Interview with Heiko Müller

Today our guest is Heiko Müller, artist and illustrator from Hamburg, Germany. Within his drawings and paintings there often is a fairy tale like and dreamy atmosphere – what – which is not surprising, if you’re a living right next to a big forest.

In our interview he told us that he finds his inspiration – among other things – by staring at a cleaning rag and which difficult paths led him to becoming an artist.

Why and when did you start making art?
I had the idea of making money with art and design when I was still a child. But my parents convinced me that you have to die first in order to become famous with art. I didn’t want that, of course, so I thought about becoming a drafter. But at High School art became more and more important for me, so I decided to study Fine Art. During the year I had planned to enrol at university, however, both my parents died – my spirit broke to pursue such an uncertain path, so instead I started studying communication design.

I quickly realised that I don’t fit into this, so I changed to studying illustration after two years. I was able to find my style there, and at the end of my studies first signs of success became visible – I had exhibitions and won a prize. At the same time, however, I was frustrated by the momentariness of this sucess: You win a prize, celebrate – and the next day already nobody cares for it anymore. This led to me giving up art and earning money with screendesign. This lasted for seven years. Then I realised that I was spending more and more time drawing pictures with photoshop. Two of my friends suggested planning an exhibition with my work to Galerie Feinkunst Krüger.

And the gallery accepted, the exhibition was a great success. I was flattered and started asking several Lowbrow-galleries in the US whether they would like to exhibit my work. Answers were positive until they realised that I was making digital pictures. I was devastated, because I knew that I could paint and draw quite decently. So I decided to paint several of my creations with oil on wood. That was six years ago. Six years with more than 48 exhibitions worldwide and about 80 publications. I did never dream of that as a child.

What kind of art do you make?
At the moment it’s mid-sized pictures (80x80cm – 100x100cm) on canvas. Most of the time I start painting with acrylic colours. Actually I’m not that good at painting with acrylic colours, but that’s what excites me. My inability forces me to abandon my perfectionism in order to work more freely. In the end, however, I always change for oil to finish my paintings.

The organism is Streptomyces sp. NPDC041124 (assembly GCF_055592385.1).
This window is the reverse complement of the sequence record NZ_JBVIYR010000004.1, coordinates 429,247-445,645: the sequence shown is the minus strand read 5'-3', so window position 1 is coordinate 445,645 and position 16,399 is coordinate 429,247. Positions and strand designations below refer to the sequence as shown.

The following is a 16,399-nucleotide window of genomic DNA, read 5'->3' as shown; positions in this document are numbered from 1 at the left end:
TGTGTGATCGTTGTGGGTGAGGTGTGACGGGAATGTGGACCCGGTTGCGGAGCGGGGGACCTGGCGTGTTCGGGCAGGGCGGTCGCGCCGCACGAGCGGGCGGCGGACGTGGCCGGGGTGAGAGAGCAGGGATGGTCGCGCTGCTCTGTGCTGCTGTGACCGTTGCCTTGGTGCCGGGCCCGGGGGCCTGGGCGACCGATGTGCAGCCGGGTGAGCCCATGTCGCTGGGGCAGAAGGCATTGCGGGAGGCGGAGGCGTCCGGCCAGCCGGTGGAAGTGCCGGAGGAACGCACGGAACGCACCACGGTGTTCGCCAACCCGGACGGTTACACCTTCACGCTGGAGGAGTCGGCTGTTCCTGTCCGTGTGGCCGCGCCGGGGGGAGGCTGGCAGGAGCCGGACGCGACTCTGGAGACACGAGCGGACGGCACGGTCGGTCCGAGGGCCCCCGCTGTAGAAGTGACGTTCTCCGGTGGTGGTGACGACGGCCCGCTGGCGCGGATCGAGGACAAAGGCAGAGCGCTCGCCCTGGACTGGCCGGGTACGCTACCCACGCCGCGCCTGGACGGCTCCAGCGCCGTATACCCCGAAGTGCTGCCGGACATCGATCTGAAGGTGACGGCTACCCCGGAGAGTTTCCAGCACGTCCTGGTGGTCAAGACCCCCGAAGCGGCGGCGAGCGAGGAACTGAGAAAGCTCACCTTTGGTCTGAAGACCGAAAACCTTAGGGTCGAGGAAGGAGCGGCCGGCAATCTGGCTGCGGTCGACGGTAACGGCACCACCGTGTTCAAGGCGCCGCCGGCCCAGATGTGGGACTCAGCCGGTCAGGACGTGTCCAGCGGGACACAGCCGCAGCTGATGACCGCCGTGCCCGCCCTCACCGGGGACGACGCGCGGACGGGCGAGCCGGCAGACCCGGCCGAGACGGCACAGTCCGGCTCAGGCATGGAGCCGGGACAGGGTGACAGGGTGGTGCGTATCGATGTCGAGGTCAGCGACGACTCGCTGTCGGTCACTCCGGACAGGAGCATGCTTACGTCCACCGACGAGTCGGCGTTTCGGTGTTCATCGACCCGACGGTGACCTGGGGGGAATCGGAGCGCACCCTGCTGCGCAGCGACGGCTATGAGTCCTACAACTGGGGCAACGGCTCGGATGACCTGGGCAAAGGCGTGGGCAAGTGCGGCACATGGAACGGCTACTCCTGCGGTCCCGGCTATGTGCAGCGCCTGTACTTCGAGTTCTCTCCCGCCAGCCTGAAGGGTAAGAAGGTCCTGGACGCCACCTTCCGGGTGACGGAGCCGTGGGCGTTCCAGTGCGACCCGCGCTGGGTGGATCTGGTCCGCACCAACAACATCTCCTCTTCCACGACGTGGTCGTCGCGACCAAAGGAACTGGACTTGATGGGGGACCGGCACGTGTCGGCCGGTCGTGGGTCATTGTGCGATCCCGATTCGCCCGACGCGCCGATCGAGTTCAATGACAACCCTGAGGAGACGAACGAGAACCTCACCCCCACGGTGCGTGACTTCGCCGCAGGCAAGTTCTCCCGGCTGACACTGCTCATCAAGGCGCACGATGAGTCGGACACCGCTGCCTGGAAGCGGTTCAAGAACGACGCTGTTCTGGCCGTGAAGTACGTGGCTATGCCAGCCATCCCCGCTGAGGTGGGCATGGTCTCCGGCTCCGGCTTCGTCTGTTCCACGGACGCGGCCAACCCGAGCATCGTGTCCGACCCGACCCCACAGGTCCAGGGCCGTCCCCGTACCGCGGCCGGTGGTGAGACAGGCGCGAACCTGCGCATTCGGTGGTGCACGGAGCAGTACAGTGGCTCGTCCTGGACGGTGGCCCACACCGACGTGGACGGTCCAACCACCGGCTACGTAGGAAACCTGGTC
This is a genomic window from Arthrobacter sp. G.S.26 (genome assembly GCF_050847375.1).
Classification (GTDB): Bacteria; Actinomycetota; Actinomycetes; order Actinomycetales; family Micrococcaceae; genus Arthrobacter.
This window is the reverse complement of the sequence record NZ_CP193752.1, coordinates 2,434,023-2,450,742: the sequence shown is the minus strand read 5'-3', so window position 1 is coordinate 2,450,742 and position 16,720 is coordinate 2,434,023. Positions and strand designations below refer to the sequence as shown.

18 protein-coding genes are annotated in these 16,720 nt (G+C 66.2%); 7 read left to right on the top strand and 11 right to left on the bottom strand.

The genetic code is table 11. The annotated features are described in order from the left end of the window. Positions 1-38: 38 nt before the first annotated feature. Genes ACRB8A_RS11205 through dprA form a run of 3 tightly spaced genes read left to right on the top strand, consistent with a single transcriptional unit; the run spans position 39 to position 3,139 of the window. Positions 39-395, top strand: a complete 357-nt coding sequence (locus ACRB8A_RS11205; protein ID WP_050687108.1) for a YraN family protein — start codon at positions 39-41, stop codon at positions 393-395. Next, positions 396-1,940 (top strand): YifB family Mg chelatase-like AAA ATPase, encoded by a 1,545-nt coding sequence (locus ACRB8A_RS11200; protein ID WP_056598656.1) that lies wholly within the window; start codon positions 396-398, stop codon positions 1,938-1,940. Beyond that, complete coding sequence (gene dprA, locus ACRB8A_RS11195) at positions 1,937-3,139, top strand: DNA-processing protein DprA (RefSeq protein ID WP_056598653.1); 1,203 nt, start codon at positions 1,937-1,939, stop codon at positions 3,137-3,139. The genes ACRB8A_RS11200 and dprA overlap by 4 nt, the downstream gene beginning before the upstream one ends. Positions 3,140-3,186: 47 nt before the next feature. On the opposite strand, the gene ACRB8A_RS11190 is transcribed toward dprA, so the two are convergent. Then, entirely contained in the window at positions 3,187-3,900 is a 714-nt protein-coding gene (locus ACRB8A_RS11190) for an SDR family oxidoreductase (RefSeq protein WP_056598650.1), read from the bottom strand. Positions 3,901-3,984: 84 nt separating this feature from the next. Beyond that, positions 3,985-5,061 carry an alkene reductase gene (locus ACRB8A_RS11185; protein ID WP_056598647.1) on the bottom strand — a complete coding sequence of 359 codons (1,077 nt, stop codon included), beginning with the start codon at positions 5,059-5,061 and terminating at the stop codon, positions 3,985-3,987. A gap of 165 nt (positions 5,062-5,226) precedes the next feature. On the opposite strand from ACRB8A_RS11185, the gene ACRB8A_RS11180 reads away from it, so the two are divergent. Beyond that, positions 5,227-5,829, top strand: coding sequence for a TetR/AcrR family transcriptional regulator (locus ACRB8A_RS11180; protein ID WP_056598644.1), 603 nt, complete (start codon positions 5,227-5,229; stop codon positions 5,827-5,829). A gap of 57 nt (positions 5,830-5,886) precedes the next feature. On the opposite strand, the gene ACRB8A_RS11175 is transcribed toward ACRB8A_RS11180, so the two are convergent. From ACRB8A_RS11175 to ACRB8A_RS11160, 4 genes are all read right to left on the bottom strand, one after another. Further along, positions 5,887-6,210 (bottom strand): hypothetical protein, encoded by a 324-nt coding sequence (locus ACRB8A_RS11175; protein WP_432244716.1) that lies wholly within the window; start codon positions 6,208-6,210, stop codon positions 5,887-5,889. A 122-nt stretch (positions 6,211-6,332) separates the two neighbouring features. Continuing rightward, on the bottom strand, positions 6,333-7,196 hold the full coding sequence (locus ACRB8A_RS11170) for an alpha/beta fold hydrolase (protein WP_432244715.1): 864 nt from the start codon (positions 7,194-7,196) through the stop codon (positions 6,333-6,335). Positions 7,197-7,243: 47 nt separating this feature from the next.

Where do you draw your inspiration from?
From the forest in front of my door, the deer in my neighbours’ garden, the fields next to the A1 between Hamburg and Lübeck, memories from childhood, the curiosity of my children, flickr, Google, the art of my favourite artists, the art of artists I hate because they have painted pictures I would like to have painted, horror movies, movies about Jesus, fairy tale films from the GDR, old childrens books, Bunter Kinder Kosmos, zoos, art catalogues, my students, exhibitions, dark cellars, abandoned buildings, old towers and huts, perches, travels, walks, jogging, Twin Peaks, concerts, light, shadow, rain, sun, music, staring at my pictures, staring at other pictures, staring at cleaning cloth, etc….

What does your usual workday look like?
There are several options. This is due to my having three jobs – freelance artist, lecturer for painting at HAW Hamburg and then I have a little media agency as well.

How do you spend a perfect sunday?
With my family.

What is your favourite taste of chocolate?
fischkopp Hamburg chocolate by Schokovida and Galle & Jessen pålægschokolade

Show me your favourite artwork (from your own collection or another artist)
It’s the “Portrait of a young woman” by Petrus Christus. It is exhibited in a little and dark room within the Gemäldegalerie Berlin. You cannot miss it though, due to its magical appeal.

Whom should we interview next?
Patrick Fazar

If you could have coffee with a famous artist – dead or alive – whom would you choose?
Several years ago I was sitting in a Café in Hamburg when I recognised that Peter Ustinov was sitting right next to me – I liked that! I would love to experience the same with Cy Twombly. But I wouldn’t like sitting at the same table, I would be far to excited. Some time ago I was invited to meet Jeff Koons. I declined, however – I’m sure I wouldn’t have managed to utter one complete sentence…

What is your philosophy of life?
Don’t force anything.

Thanks, Heiko!